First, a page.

This course introduces students to the mythology of different cultures from around the world.  Students will investigate the development of myths and their relation to civilizations including the factors such as geography, history, and belief systems that led to different myths across cultures. Students will also develop an appreciation for the art, literature, and historical roots of the various cultures studied. This course will focus on six cultures from around the world: Greek and Roman civilization, Egyptian civilization, Japanese civilization, Celtic civilization, Mayan civilization, and Norse civilization

Credit Recovery
(these courses are not A-G eligible)

4012 English 9A CR (5 credits)

In this course, students will learn to use the Internet to communicate. They will explore mass media and gain an understanding of journalism and advertising practices. This course has been specifically built with the credit recovery student in mind. The course content has been appropriately grouped into smaller topics to increase retention and expand opportunities for assessment.

4013 English 9B CR (5 credits)

In this course, students will learn to use the Internet to communicate. They will explore mass media and gain an understanding of journalism and advertising practices. This course has been specifically built with the credit recovery student in mind. The course content has been appropriately grouped into smaller topics to increase retention and expand opportunities for assessment.

4014 English 10A CR (5 credits)

In this course, students will read literary works from a variety of genres, from different cultures, and from classical and modern time periods. In order to develop critical thinking skills and the ability to communicate effectively, students will be asked to respond to their readings creatively and thoughtfully, to present material orally, and to evaluate material and ideas presented not only in the literature but also in the media.

4015 English 10B CR (5 credits)

In this course, students will read literary works from a variety of genres, from different cultures, and from classical and modern time periods. In order to develop critical thinking skills and the ability to communicate effectively, students will be asked to respond to their readings creatively and thoughtfully, to present material orally, and to evaluate material and ideas presented not only in the literature but also in the media.

4016 English 11A CR (5 credits)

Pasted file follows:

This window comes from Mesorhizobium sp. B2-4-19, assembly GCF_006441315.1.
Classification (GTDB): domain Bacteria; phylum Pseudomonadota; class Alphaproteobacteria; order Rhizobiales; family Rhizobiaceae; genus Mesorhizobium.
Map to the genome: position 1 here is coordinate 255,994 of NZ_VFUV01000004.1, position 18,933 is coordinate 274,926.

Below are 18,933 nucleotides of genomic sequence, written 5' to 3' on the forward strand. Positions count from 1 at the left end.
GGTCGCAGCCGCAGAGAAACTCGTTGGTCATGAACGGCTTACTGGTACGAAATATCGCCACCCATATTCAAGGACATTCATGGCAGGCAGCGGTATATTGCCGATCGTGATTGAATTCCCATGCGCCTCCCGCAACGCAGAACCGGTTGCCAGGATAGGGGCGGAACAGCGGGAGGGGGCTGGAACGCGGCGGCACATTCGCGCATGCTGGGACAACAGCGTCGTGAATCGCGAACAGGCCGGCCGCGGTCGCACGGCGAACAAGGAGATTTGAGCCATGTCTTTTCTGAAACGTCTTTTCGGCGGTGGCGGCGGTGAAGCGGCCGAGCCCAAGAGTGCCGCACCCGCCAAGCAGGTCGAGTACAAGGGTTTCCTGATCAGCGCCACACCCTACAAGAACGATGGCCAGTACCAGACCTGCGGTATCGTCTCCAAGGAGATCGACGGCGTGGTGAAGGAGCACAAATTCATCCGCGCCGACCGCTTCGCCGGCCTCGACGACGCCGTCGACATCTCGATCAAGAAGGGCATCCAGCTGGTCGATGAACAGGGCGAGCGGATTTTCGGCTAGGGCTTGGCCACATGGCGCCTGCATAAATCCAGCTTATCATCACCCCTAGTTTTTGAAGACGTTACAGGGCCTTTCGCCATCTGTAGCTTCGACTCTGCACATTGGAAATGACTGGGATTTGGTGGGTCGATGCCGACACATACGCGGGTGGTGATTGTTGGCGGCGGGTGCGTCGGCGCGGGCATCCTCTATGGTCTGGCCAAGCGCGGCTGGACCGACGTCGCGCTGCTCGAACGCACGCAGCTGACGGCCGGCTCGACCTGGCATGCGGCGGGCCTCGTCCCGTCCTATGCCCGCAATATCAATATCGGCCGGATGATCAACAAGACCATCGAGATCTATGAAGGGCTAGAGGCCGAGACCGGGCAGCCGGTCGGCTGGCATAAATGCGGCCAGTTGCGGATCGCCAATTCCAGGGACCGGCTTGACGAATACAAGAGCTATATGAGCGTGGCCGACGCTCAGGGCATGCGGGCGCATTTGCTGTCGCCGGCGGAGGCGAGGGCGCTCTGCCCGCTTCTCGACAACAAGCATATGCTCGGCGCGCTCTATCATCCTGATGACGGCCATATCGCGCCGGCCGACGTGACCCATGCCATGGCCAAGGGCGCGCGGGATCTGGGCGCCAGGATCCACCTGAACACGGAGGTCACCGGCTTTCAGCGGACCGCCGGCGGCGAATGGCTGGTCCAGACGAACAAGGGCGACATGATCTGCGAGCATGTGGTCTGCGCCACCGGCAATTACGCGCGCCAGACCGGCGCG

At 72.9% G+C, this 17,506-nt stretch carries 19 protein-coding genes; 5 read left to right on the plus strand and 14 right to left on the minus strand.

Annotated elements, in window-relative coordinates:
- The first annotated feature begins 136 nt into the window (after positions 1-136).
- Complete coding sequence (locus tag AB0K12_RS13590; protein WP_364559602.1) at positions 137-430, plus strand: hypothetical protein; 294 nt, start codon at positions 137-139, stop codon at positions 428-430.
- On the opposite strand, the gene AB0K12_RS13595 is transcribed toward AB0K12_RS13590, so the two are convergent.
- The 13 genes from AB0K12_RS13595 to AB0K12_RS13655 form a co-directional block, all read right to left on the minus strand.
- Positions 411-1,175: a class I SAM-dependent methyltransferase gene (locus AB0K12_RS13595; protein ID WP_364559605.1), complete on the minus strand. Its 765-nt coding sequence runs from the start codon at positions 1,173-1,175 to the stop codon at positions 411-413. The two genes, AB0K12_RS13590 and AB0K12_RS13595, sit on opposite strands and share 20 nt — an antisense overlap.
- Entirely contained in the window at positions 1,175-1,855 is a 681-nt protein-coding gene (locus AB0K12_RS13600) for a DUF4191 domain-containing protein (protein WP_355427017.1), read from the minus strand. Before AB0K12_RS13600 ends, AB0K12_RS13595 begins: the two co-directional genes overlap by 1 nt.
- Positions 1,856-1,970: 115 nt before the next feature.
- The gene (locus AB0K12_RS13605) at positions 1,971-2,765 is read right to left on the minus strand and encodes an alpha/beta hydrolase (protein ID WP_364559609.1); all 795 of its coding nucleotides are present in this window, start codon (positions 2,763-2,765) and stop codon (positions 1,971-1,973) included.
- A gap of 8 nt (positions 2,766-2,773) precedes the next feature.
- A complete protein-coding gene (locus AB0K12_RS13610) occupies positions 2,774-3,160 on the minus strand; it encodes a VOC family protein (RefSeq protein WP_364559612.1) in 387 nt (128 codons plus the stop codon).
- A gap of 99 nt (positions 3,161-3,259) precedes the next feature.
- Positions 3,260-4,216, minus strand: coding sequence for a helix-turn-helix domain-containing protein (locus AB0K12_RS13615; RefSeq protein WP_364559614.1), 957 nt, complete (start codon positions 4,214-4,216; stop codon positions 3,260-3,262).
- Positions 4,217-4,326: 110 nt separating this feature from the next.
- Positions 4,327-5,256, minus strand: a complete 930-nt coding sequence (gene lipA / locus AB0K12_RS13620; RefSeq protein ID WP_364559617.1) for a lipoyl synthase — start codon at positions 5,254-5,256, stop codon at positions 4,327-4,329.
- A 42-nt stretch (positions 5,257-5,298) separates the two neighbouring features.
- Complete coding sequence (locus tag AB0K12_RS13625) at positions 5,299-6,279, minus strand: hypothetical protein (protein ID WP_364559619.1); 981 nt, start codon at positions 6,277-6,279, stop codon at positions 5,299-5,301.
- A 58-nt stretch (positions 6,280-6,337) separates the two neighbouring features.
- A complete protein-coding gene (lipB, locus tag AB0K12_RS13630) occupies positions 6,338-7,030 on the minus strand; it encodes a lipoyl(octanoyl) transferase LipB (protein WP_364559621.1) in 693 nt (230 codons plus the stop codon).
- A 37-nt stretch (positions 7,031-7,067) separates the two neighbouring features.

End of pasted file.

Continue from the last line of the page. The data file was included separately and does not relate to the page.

As students move toward the end of their high school careers, it is important to look forward and to understand how the skills they are developing in high school will transfer to college and the work place. In this course, students will understand the practical applications of strong communication skills: reading, writing, listening and speaking. This class will prepare students for college and beyond.

4017 English 11B CR (5 credits)

As students move toward the end of their high school careers, it is important to look forward and to understand how the skills they are developing in high school will transfer to college and the work place. In this course, students will understand the practical applications of strong communication skills: reading, writing, listening and speaking. This class will prepare students for college and beyond.

4018 English 12A CR (5 credits)

This is a shortened version of the standard English 12A Foundations course. Its length makes it suitable for use in summer programs and in other contexts in which instructional time and teacher time may be limited. Additional activities make it appropriate for English Language Learners. Extensive use of instructional tutorials enables the course to be shorter while maintaining high quality and the same concept load. Audio is provided for every lesson.

4019 English 12B CR (5 credits)

This is a shortened version of the standard English 12B Foundations course. Its length makes it suitable for use in summer programs and in other contexts in which instructional time and teacher time may be limited. Additional activities make it appropriate for English Language Learners. Extensive use of instructional tutorials enables the course to be shorter while maintaining high quality and the same concept load. Audio is provided for every lesson.

4000 Common Core Math 1A CR (5 credits)

The first in an integrated math series for high school, this course formalizes and extends middle school mathematics, deepening students’ understanding of linear relationships. The course begins with a review of relationships between quantities, building from unit conversion to a study of expressions, equations, and inequalities. Students contrast linear and exponential relationships, including a study of sequences, as well as applications such as growth and decay. Students review one-, two-, and multi-step equations, formally reasoning about each step using properties of equality. Students extend this reasoning to systems of linear equations. Students use descriptive statistics to analyze data before turning their attention to transformations and the relationship between algebra and geometry on the coordinate plane

4001 Common Core Math 1B CR (5 credits)

The first in an integrated math series for high school, this course formalizes and extends middle school mathematics, deepening students’ understanding of linear relationships. The course begins with a review of relationships between quantities, building from unit conversion to a study of expressions, equations, and inequalities. Students contrast linear and exponential relationships, including a study of sequences, as well as applications such as growth and decay. Students review one-, two-, and multi-step equations, formally reasoning about each step using properties of equality. Students extend this reasoning to systems of linear equations. Students use descriptive statistics to analyze data before turning their attention to transformations and the relationship between algebra and geometry on the coordinate plane